I apologize for my extended absence. It’s been quite a busy time, what with Thanksgiving, teaching, fires, floods, and what seems to be the beginning of the apocalypse. Still, I thought with my first post back, I might be able to contribute something useful.
I have recently completed seven of the chapters in Peter Lake and Steven Pincus’s The Politics of the Public Sphere in Early Modern England (2007). Although the extent to which the individual articles actually engage in discussing the public sphere varies, as they always do in such collections, the overall effect is to provide a far more nuanced and thoughtful picture of what England’s burgeoning public sphere looked like. I’m not entirely up on my public sphere historiography, so I don’t always know how new some of these concepts are, but I thought I would try my hand anyway.
The book begins with a joint work by Lake and Pincus, called “Rethinking the Public Sphere in Early Modern England.” It originally appeared in the April 2006 issue of the JBS. It is an interesting piece on its own, but I have to say that it makes a lot more sense now that I’ve read Pincus’s own article in the collection, and especially now that I’ve read Lake’s. In it, they renew and reorganize Habermas’s original theory. While they appreciate the periodization that Habermas used in general to separate the four major stages of the public sphere, they alter the names and periods of the stages. The two most important for my interest, and presumably anyone who would be reading this blog, are the Post-Reformation and the Post-Revolutionary public spheres.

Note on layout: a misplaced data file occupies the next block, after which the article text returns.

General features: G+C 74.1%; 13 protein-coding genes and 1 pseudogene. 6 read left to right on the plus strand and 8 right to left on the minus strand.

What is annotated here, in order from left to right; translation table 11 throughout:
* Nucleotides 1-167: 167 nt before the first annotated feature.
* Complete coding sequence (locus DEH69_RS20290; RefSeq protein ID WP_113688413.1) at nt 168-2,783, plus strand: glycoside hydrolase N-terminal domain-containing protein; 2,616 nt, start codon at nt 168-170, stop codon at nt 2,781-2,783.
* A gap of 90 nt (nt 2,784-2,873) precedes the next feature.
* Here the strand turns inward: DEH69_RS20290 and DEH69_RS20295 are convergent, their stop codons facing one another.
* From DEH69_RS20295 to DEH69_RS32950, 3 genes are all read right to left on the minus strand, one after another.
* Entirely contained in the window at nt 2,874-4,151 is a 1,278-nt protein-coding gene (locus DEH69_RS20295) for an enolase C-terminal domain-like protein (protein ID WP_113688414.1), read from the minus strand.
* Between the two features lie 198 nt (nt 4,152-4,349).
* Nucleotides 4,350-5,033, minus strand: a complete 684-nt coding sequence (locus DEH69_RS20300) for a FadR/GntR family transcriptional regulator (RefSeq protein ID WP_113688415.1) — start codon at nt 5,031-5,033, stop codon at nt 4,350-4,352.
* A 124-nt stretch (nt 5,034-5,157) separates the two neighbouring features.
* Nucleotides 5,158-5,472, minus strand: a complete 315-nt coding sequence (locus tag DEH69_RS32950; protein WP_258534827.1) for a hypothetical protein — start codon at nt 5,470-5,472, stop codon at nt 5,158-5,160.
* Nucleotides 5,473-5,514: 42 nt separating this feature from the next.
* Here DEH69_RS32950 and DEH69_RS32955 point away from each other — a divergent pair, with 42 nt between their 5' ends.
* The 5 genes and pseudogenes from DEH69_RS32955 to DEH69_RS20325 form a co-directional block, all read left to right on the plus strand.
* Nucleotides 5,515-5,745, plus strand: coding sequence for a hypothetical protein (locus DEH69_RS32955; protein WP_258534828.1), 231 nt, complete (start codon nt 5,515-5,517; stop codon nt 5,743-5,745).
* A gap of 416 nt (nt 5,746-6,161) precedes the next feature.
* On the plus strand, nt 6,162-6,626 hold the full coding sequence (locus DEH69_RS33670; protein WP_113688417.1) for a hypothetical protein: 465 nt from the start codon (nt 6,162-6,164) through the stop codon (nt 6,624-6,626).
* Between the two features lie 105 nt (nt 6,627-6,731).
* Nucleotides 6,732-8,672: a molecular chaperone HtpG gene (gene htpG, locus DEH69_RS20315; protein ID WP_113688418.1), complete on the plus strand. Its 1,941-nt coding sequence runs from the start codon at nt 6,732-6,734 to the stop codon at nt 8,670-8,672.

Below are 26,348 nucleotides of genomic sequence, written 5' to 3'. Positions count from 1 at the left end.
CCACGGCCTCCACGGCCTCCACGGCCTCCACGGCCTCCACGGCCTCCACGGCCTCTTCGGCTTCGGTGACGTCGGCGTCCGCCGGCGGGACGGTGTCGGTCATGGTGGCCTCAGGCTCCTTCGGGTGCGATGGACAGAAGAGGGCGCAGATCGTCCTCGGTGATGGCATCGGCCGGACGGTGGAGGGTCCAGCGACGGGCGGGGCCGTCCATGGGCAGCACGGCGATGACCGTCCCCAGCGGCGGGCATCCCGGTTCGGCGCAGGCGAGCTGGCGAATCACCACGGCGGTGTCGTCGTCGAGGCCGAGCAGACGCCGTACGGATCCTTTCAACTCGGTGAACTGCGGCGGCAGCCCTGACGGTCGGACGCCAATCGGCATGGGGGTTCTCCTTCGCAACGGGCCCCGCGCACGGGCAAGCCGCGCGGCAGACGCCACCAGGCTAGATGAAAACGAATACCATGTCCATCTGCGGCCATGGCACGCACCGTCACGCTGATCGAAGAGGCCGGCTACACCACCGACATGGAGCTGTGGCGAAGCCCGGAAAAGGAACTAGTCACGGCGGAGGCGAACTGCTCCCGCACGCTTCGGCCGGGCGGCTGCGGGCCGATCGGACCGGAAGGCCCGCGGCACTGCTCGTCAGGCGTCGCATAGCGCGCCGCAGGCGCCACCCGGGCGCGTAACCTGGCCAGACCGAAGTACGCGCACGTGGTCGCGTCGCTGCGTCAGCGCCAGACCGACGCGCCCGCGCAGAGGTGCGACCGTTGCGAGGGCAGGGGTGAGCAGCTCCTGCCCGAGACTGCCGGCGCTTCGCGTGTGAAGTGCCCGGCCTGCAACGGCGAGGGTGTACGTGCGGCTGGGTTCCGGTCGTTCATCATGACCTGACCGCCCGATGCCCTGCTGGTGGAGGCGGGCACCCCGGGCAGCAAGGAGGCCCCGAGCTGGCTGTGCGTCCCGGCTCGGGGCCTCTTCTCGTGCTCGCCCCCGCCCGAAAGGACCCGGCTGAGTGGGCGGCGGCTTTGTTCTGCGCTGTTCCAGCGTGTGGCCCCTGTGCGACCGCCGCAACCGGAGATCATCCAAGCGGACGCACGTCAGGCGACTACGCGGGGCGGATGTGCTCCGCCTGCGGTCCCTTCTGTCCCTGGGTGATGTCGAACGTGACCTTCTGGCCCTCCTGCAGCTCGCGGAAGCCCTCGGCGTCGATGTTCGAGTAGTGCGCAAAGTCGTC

I suppose “fits and starts” is the best way to describe this post-revisionist view of the transformation of the public sphere. Peter Lake’s later chapter does a better job of explaining the Post-Reformation sphere, but the basic argument is that under Elizabeth, the frequent popish scares and concerns over the succession led to a more regular, more (relatively) open discussion of matters of state. However, this discussion was still largely dominated by traditional elites. This sphere sputters from crisis to crisis, only achieving longevity because of the regularity of the crises faced by the Elizabethan regime.
The post-revolutionary public sphere also began in “fits and starts,” starting with the well-known explosion of printing in the 1640s, which, by the 1650s, made the constant supply of news and debate seem almost normal. However, it was the conflict between the agricultural and manufacturing interests that finally made the new sphere permanent. This is better described in Pincus’s chapter, but briefly, this is the closest part to the “bourgeois public sphere.” While there was no “crisis of capitalism,” as Habermas put it, there was a struggle concerning the future of England’s economy. Ultimately, the needs of the state (and war) persuaded the English government to side with the manufacturing and merchant interests, which promised a more elastic and expandable source of income. The matter was finally settled at the accession of William. This policy, which relied on businessmen, demanded that these men be able to exchange information, and thus the sphere became permanent. These have been oversimplifications of Lake and Pincus’s work, but this is only a blog.
A number of the chapters deal with what exactly “public” meant. Richard Cust’s article, “The ‘public man’ in late Tudor and early Stuart England,” discusses the early evolution of the court/country divide. As the reputation of the court blackened in the 1590s and particularly under James after the Overbury Affair, being an outsider became and more and more powerful trope. The court was full of projectors and ambitious men. The country had “real” Englishmen.
Several of the chapters, including Cust’s, insist on the classical basis of the public. Stuart gentlemen were educated by men like Cicero, who found public service to be their duty. For Cust, the “public man” was formed by his classical education as well as a healthy dose of contemporary Calvinism, which emphasized the divine nature of magisterial posts (and does call to mind the “inferior magistrate” resistance theory) and the virtues of reason, wisdom, faith, and conscience.